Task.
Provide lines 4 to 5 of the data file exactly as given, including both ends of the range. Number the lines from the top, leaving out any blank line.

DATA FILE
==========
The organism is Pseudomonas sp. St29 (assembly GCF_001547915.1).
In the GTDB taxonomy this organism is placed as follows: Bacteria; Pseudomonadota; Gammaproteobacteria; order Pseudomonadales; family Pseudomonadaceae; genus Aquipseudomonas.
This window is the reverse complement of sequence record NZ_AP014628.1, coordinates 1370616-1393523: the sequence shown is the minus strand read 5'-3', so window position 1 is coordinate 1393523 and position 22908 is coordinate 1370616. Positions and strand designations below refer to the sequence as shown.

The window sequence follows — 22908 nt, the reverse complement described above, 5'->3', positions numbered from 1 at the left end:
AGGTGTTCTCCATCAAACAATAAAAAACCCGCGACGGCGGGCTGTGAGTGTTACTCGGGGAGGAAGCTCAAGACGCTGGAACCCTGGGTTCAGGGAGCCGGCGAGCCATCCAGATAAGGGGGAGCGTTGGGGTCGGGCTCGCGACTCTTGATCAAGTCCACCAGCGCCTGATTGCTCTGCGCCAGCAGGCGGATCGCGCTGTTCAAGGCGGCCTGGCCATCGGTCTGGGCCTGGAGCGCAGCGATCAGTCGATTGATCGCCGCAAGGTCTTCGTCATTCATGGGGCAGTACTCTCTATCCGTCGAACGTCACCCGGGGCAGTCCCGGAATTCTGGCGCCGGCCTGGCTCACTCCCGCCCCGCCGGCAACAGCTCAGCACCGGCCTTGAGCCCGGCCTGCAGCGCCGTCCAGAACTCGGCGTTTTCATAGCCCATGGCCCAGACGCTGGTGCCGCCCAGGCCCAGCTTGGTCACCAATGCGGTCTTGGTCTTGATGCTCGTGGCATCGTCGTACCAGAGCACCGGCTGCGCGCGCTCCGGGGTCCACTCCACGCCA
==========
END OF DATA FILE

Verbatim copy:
The window sequence follows — 22908 nt, the reverse complement described above, 5'->3', positions numbered from 1 at the left end:
AGGTGTTCTCCATCAAACAATAAAAAACCCGCGACGGCGGGCTGTGAGTGTTACTCGGGGAGGAAGCTCAAGACGCTGGAACCCTGGGTTCAGGGAGCCGGCGAGCCATCCAGATAAGGGGGAGCGTTGGGGTCGGGCTCGCGACTCTTGATCAAGTCCACCAGCGCCTGATTGCTCTGCGCCAGCAGGCGGATCGCGCTGTTCAAGGCGGCCTGGCCATCGGTCTGGGCCTGGAGCGCAGCGATCAGTCGATTGATCGCCGCAAGGTCTTCGTCATTCATGGGGCAGTACTCTCTATCCGTCGAACGTCACCCGGGGCAGTCCCGGAATTCTGGCGCCGGCCTGGCTCACTCCCGCCCCGCCGGCAACAGCTCAGCACCGGCCTTGAGCCCGGCCTGCAGCGCCGTCCAGAACTCGGCGTTTTCATAGCCCATGGCCCAGACGCTGGTGCCGCCCAGGCCCAGCTTGGTCACCAATGCGGTCTTGGTCTTGATGCTCGTGGCATCGTCGTACCAGAGCACCGGCTGCGCGCGCTCCGGGGTCCACTCCACGCCA